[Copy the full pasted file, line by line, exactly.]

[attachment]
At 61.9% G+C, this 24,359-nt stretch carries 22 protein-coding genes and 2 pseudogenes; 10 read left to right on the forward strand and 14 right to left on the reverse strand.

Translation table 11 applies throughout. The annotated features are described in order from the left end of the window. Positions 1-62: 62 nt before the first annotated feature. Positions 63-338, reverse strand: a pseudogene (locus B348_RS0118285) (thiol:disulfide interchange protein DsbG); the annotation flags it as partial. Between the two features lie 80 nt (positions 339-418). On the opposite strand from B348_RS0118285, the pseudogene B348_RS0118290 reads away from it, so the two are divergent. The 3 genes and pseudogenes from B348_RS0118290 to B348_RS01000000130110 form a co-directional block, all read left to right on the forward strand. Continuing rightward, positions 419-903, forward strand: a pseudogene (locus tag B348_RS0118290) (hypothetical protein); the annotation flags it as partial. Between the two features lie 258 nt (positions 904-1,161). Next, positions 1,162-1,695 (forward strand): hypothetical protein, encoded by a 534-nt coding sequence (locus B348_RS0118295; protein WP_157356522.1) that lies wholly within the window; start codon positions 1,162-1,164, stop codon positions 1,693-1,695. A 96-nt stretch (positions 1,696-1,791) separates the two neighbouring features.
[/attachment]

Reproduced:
At 61.9% G+C, this 24,359-nt stretch carries 22 protein-coding genes and 2 pseudogenes; 10 read left to right on the forward strand and 14 right to left on the reverse strand.

Translation table 11 applies throughout. The annotated features are described in order from the left end of the window. Positions 1-62: 62 nt before the first annotated feature. Positions 63-338, reverse strand: a pseudogene (locus B348_RS0118285) (thiol:disulfide interchange protein DsbG); the annotation flags it as partial. Between the two features lie 80 nt (positions 339-418). On the opposite strand from B348_RS0118285, the pseudogene B348_RS0118290 reads away from it, so the two are divergent. The 3 genes and pseudogenes from B348_RS0118290 to B348_RS01000000130110 form a co-directional block, all read left to right on the forward strand. Continuing rightward, positions 419-903, forward strand: a pseudogene (locus tag B348_RS0118290) (hypothetical protein); the annotation flags it as partial. Between the two features lie 258 nt (positions 904-1,161). Next, positions 1,162-1,695 (forward strand): hypothetical protein, encoded by a 534-nt coding sequence (locus B348_RS0118295; protein WP_157356522.1) that lies wholly within the window; start codon positions 1,162-1,164, stop codon positions 1,693-1,695. A 96-nt stretch (positions 1,696-1,791) separates the two neighbouring features.